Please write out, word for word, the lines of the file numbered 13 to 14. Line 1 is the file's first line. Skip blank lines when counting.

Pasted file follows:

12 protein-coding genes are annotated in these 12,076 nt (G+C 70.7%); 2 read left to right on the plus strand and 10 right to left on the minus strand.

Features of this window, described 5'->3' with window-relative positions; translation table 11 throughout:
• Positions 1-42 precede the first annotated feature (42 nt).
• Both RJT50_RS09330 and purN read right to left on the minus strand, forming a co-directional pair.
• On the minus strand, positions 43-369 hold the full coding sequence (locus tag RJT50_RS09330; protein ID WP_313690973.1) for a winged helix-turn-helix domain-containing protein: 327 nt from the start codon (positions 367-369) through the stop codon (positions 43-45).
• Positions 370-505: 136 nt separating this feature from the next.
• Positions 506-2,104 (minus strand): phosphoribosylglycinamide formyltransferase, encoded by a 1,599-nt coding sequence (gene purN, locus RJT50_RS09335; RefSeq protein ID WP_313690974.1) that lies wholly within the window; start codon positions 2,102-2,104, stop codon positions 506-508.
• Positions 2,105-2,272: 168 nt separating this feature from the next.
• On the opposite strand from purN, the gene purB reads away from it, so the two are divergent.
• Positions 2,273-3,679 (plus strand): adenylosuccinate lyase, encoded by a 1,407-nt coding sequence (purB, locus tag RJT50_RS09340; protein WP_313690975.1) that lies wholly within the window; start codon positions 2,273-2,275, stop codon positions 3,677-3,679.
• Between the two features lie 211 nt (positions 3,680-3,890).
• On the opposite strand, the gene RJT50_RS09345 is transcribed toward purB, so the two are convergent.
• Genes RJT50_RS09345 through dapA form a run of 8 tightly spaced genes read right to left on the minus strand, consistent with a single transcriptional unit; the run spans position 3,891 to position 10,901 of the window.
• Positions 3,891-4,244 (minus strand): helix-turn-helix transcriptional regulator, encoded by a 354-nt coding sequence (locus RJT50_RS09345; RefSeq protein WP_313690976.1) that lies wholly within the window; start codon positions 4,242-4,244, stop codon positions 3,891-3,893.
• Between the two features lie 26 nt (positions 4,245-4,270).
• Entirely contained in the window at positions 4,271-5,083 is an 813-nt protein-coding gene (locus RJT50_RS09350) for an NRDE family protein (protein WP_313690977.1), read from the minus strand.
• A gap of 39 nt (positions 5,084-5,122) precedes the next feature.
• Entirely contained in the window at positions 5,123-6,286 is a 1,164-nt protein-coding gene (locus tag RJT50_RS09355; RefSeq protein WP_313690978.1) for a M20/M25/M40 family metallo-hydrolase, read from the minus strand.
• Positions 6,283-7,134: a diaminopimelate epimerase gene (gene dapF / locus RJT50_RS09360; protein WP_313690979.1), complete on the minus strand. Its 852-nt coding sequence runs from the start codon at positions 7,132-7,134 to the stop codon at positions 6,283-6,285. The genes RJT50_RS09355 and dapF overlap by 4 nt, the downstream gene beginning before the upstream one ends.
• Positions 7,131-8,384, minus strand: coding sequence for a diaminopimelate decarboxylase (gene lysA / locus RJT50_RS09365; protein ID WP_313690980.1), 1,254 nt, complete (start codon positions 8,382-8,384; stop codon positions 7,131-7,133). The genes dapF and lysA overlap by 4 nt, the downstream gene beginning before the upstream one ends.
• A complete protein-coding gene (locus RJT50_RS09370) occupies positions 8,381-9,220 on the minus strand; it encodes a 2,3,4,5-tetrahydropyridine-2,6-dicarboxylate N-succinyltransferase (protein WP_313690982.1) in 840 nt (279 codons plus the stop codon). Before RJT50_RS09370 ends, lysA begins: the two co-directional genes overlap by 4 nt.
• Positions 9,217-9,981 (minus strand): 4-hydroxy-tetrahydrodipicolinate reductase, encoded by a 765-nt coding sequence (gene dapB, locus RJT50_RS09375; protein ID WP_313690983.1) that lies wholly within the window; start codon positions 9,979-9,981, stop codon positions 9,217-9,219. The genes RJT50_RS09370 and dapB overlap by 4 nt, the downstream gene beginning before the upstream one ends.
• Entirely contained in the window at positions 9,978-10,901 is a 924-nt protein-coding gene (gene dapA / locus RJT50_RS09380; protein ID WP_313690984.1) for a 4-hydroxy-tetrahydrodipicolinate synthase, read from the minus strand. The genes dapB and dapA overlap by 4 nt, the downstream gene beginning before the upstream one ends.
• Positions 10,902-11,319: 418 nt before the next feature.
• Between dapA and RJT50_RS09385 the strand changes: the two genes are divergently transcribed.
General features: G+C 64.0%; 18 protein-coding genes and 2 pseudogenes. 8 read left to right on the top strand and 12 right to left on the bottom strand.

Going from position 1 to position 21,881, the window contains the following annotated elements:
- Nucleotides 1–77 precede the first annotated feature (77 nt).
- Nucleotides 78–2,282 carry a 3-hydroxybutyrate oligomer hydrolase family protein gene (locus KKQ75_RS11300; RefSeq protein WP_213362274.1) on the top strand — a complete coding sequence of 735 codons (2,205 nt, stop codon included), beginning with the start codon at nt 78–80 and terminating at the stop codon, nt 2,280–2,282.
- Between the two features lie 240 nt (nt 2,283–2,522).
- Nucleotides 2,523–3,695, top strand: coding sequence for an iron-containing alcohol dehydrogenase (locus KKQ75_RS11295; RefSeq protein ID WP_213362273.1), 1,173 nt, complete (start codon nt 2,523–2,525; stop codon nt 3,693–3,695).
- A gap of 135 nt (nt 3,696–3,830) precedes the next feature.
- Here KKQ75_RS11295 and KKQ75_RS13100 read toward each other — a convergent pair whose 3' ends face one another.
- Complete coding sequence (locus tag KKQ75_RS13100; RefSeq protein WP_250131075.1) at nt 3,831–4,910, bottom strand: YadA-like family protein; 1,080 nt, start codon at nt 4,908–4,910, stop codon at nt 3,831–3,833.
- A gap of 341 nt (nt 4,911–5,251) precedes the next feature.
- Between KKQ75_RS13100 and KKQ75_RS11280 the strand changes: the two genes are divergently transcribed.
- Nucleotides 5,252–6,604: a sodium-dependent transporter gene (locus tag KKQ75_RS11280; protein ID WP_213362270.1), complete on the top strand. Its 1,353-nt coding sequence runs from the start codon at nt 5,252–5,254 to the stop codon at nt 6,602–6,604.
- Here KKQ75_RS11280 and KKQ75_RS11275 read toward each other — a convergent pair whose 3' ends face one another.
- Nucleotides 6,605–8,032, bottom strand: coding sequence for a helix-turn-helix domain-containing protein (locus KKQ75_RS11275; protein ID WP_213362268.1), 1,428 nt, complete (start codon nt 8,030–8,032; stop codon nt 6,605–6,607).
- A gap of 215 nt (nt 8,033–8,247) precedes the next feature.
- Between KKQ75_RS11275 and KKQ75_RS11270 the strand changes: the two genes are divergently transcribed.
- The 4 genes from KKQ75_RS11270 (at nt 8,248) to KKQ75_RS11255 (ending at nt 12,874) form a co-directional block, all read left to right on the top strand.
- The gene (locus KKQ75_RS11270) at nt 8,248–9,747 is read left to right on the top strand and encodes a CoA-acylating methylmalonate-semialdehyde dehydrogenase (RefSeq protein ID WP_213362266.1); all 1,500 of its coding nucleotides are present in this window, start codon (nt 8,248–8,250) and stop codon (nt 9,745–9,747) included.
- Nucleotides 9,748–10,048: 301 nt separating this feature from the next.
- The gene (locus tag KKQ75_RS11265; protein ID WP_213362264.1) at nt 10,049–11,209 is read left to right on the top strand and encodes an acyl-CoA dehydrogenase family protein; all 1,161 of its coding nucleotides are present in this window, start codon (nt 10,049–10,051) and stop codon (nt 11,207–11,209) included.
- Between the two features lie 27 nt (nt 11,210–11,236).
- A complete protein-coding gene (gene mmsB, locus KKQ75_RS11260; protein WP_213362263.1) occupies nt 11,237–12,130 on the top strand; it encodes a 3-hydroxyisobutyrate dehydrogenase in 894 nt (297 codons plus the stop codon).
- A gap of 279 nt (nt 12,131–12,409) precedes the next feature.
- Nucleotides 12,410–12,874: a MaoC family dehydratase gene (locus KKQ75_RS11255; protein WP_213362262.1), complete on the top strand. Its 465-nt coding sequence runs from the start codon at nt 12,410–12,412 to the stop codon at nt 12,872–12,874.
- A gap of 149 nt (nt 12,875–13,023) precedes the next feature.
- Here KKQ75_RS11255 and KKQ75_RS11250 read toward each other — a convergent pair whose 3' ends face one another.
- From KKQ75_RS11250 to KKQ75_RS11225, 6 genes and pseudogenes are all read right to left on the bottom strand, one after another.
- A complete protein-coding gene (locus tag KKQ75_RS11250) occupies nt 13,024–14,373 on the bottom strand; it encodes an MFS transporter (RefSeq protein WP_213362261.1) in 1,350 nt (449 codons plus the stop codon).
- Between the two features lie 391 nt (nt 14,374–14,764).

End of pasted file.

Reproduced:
• Genes RJT50_RS09345 through dapA form a run of 8 tightly spaced genes read right to left on the minus strand, consistent with a single transcriptional unit; the run spans position 3,891 to position 10,901 of the window.
• Positions 3,891-4,244 (minus strand): helix-turn-helix transcriptional regulator, encoded by a 354-nt coding sequence (locus RJT50_RS09345; RefSeq protein WP_313690976.1) that lies wholly within the window; start codon positions 4,242-4,244, stop codon positions 3,891-3,893.